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Cosmology: The Origin, Evolution & Ultimate Fate of the Universe

 
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An Introductory Resource Guide For College Instructors

Version 2.0, November 2011

Produced by the NASA Astrophysics Forum, with input from the NASA Astrophysics E/PO community and the astronomy higher education community.

NASA missions, educational programs, and cosmologists themselves have produced a wide range of materials that astronomy instructors (and their students) can use to learn about the latest developments in modern cosmology. Too often, however, these materials go unused because instructors are not familiar with them or don’t have them accessible at the time they need them. This annotated guide, the first in a series, is designed to highlight useful materials on the web and in print. It was produced in consultation with a selection of Astronomy 101 instructors, who were interviewed about their teaching, and NASA education specialists, who suggested resources that may not have been well known.

Cosmology is an enormous field, and the number of introductory resources is a bit overwhelming. Here we include only a sampling of non-technical materials that instructors around the U.S. have been using and are likely to have access to. Additions to and comments about the usefulness of this list are more than welcome and can be directed to: Andrew Fraknoi: fraknoi {at} fhda.edu and Greg Schultz: gschultz {at} astrosociety.org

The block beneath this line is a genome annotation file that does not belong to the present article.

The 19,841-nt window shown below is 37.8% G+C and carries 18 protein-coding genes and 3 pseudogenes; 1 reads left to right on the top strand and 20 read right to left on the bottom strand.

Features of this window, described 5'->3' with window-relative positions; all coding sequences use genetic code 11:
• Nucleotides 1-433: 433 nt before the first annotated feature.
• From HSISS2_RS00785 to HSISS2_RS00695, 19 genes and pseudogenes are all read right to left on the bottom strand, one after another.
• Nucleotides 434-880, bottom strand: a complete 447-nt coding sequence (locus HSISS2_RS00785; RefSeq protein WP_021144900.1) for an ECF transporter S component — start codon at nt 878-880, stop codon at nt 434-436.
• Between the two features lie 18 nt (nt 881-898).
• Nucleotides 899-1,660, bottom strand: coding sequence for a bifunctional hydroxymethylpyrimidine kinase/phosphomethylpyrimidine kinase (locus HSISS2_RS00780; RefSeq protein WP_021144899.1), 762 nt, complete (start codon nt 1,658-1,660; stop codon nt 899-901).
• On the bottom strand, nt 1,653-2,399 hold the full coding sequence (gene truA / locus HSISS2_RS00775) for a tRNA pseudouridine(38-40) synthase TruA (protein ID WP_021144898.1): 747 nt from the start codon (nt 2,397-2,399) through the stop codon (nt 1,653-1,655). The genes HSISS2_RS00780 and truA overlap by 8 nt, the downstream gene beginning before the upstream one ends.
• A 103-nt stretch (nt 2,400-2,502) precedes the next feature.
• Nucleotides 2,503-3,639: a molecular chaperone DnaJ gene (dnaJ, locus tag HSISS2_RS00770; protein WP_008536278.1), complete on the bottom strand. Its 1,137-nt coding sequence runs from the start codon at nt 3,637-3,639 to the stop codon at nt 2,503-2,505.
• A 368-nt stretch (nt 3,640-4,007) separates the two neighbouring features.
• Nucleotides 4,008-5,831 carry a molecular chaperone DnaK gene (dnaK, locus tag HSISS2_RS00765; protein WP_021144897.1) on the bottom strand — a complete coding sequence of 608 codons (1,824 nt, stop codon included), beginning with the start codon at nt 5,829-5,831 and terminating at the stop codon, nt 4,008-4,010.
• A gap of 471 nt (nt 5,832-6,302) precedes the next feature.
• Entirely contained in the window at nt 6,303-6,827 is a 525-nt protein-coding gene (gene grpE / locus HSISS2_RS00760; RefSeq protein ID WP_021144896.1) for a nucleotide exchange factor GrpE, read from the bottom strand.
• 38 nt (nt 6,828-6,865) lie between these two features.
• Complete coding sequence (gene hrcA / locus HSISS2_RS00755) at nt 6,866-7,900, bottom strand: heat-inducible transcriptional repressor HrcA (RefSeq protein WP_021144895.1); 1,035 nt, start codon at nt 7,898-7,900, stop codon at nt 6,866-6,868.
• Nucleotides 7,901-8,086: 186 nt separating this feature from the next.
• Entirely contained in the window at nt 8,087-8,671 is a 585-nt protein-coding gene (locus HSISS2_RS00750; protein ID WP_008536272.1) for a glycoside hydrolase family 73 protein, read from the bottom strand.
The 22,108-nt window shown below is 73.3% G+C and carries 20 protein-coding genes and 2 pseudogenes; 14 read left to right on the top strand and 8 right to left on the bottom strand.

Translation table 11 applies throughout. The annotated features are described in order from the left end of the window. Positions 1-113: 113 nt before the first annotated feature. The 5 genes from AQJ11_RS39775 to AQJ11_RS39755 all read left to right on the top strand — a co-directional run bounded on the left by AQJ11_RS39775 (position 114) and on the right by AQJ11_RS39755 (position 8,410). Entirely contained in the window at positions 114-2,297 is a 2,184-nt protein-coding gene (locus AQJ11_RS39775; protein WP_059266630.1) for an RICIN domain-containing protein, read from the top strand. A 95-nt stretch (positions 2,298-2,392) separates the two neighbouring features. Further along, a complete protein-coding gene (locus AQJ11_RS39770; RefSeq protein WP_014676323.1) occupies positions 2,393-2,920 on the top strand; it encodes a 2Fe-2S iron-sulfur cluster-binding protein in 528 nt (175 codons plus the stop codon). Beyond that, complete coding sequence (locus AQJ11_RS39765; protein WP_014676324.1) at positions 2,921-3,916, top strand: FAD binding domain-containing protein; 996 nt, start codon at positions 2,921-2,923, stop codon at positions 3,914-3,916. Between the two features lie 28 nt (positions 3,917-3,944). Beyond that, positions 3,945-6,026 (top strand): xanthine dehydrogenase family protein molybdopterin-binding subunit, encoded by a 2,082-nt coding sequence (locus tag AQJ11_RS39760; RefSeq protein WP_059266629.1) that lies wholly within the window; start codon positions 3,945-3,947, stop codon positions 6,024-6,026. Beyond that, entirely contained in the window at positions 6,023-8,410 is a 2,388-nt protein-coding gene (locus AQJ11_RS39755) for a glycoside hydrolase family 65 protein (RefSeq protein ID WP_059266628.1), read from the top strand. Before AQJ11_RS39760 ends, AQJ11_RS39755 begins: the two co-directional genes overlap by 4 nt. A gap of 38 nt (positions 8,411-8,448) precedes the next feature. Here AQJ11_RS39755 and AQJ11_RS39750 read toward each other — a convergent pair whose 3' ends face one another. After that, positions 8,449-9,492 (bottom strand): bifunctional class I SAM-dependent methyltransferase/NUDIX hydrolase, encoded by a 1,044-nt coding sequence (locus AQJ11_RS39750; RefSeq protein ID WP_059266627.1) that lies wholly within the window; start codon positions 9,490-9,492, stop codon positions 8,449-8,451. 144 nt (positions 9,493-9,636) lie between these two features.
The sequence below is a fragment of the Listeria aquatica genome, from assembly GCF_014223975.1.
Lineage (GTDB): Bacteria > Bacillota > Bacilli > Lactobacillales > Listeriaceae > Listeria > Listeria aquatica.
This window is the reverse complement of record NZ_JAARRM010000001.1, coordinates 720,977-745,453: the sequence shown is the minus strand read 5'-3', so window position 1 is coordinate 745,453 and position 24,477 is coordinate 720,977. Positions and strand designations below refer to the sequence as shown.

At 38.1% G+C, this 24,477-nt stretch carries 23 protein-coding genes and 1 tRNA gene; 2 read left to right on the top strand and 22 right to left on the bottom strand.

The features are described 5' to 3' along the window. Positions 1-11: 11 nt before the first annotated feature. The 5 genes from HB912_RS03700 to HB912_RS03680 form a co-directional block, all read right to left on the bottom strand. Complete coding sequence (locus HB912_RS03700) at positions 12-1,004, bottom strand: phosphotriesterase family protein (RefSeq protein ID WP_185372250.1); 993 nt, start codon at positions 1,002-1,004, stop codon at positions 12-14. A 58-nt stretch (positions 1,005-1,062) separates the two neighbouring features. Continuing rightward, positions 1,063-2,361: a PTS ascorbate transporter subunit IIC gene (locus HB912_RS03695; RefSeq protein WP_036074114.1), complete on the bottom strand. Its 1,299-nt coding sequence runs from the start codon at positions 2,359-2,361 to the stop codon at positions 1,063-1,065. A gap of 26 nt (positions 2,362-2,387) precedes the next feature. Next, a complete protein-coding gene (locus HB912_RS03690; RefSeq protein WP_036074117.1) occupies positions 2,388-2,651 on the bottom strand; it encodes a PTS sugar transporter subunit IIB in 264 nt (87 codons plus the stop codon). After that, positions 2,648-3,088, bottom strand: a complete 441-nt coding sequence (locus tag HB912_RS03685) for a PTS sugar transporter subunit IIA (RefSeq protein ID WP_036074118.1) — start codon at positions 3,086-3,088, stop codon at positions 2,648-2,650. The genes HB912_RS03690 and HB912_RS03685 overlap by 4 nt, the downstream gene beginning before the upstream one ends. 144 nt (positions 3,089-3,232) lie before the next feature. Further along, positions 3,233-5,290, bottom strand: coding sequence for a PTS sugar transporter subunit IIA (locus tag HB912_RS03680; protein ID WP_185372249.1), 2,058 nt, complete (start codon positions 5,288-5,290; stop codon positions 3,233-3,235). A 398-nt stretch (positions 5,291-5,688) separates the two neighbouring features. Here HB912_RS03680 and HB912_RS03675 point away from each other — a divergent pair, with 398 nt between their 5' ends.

Table of Contents

Web Sites
Selected Web Sites on Modern Cosmology
Animations and Simulations on the Web
Selected Web Sites on the History of Cosmology
Selected Talks on Cosmology Available on the Web
Some Cosmology Lab Activities on the Web

Books
Selected Books about Modern Cosmology
Selected Books about the History of Cosmology

Articles
Overview Articles
Articles about Dark Energy and Acceleration
Articles about Inflation
Articles about the Study of the Cosmic Microwave Background
Articles about Dark Matter
Articles about Other Specific Topics in Modern Cosmology
Articles about New Ideas in Cosmology
Articles about Understanding Cosmological Distances
A Few Articles about the History of Cosmology

Papers and Articles on Teaching Cosmology


WEB SITES

Selected Web Sites on Modern Cosmology

NASA Resources

NASA Universe Forum Big Bang Pages (Harvard-Smithsonian Center for Astrophysics): http://www.cfa.harvard.edu/seuforum/bigbanglanding.htm (brief, basic introduction to some of the key ideas)

Planck Mission Education and Outreach Materials (Caltech): http://planck.caltech.edu/epo/epo-intro.html (some basic, some more advanced, information, focusing on the cosmic microwave background radiation)

Universe 101: WMAP Mission Introduction to the Universe (NASA): http://map.gsfc.nasa.gov/universe/ (Concise primer on cosmological ideas from the WMAP mission team)

Dark Energy (Part of the Hubble Discoveries Series): http://hubblesite.org/hubble_discoveries/dark_energy/ (Flash-based multimedia tutorial on the discovery and meaning of dark energy; includes information on the origin and fate of universe)

Resources from Other Sources

Sean Carroll’s Cosmology Primer (Caltech): http://preposterousuniverse.com/writings/cosmologyprimer/index.html (Astrophysicists Carroll offers a non-technical site with brief overviews of many key topics in modern cosmology.)